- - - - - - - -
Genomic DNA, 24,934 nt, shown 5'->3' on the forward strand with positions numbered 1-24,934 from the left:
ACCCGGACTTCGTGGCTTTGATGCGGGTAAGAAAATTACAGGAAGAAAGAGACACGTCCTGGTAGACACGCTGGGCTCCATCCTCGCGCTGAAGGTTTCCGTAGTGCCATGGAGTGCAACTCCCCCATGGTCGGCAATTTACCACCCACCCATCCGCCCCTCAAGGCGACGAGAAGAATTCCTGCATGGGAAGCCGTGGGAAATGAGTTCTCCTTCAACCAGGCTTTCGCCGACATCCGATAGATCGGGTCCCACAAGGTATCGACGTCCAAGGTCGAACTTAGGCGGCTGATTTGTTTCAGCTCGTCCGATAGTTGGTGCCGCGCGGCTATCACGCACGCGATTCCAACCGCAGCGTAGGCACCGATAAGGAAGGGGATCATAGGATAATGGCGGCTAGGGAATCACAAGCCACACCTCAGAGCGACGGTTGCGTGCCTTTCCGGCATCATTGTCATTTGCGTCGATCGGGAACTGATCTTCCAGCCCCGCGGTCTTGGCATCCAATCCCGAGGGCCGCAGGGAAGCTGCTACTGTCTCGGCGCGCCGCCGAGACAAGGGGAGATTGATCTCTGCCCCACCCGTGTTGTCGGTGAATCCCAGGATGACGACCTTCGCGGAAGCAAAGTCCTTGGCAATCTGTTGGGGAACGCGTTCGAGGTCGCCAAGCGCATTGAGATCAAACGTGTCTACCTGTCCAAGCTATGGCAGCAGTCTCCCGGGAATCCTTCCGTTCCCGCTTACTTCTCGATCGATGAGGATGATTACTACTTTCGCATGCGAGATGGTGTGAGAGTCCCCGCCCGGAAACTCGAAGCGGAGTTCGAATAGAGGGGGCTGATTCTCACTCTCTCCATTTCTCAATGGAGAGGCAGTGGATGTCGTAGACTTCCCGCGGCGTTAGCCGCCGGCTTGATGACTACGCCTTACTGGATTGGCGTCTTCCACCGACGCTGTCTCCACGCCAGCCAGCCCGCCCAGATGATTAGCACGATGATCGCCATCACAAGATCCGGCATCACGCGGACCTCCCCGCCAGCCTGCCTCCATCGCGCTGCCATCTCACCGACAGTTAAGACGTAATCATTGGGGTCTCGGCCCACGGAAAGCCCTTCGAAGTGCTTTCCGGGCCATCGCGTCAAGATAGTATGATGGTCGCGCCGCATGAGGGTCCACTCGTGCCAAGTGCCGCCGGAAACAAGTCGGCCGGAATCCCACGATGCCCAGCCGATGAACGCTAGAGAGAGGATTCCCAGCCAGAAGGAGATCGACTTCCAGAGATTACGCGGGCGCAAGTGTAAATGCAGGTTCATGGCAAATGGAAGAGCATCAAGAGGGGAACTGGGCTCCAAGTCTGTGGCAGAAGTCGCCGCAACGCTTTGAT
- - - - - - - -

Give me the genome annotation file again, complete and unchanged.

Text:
Genomic DNA, 24,934 nt, shown 5'->3' on the forward strand with positions numbered 1-24,934 from the left:
ACCCGGACTTCGTGGCTTTGATGCGGGTAAGAAAATTACAGGAAGAAAGAGACACGTCCTGGTAGACACGCTGGGCTCCATCCTCGCGCTGAAGGTTTCCGTAGTGCCATGGAGTGCAACTCCCCCATGGTCGGCAATTTACCACCCACCCATCCGCCCCTCAAGGCGACGAGAAGAATTCCTGCATGGGAAGCCGTGGGAAATGAGTTCTCCTTCAACCAGGCTTTCGCCGACATCCGATAGATCGGGTCCCACAAGGTATCGACGTCCAAGGTCGAACTTAGGCGGCTGATTTGTTTCAGCTCGTCCGATAGTTGGTGCCGCGCGGCTATCACGCACGCGATTCCAACCGCAGCGTAGGCACCGATAAGGAAGGGGATCATAGGATAATGGCGGCTAGGGAATCACAAGCCACACCTCAGAGCGACGGTTGCGTGCCTTTCCGGCATCATTGTCATTTGCGTCGATCGGGAACTGATCTTCCAGCCCCGCGGTCTTGGCATCCAATCCCGAGGGCCGCAGGGAAGCTGCTACTGTCTCGGCGCGCCGCCGAGACAAGGGGAGATTGATCTCTGCCCCACCCGTGTTGTCGGTGAATCCCAGGATGACGACCTTCGCGGAAGCAAAGTCCTTGGCAATCTGTTGGGGAACGCGTTCGAGGTCGCCAAGCGCATTGAGATCAAACGTGTCTACCTGTCCAAGCTATGGCAGCAGTCTCCCGGGAATCCTTCCGTTCCCGCTTACTTCTCGATCGATGAGGATGATTACTACTTTCGCATGCGAGATGGTGTGAGAGTCCCCGCCCGGAAACTCGAAGCGGAGTTCGAATAGAGGGGGCTGATTCTCACTCTCTCCATTTCTCAATGGAGAGGCAGTGGATGTCGTAGACTTCCCGCGGCGTTAGCCGCCGGCTTGATGACTACGCCTTACTGGATTGGCGTCTTCCACCGACGCTGTCTCCACGCCAGCCAGCCCGCCCAGATGATTAGCACGATGATCGCCATCACAAGATCCGGCATCACGCGGACCTCCCCGCCAGCCTGCCTCCATCGCGCTGCCATCTCACCGACAGTTAAGACGTAATCATTGGGGTCTCGGCCCACGGAAAGCCCTTCGAAGTGCTTTCCGGGCCATCGCGTCAAGATAGTATGATGGTCGCGCCGCATGAGGGTCCACTCGTGCCAAGTGCCGCCGGAAACAAGTCGGCCGGAATCCCACGATGCCCAGCCGATGAACGCTAGAGAGAGGATTCCCAGCCAGAAGGAGATCGACTTCCAGAGATTACGCGGGCGCAAGTGTAAATGCAGGTTCATGGCAAATGGAAGAGCATCAAGAGGGGAACTGGGCTCCAAGTCTGTGGCAGAAGTCGCCGCAACGCTTTGAT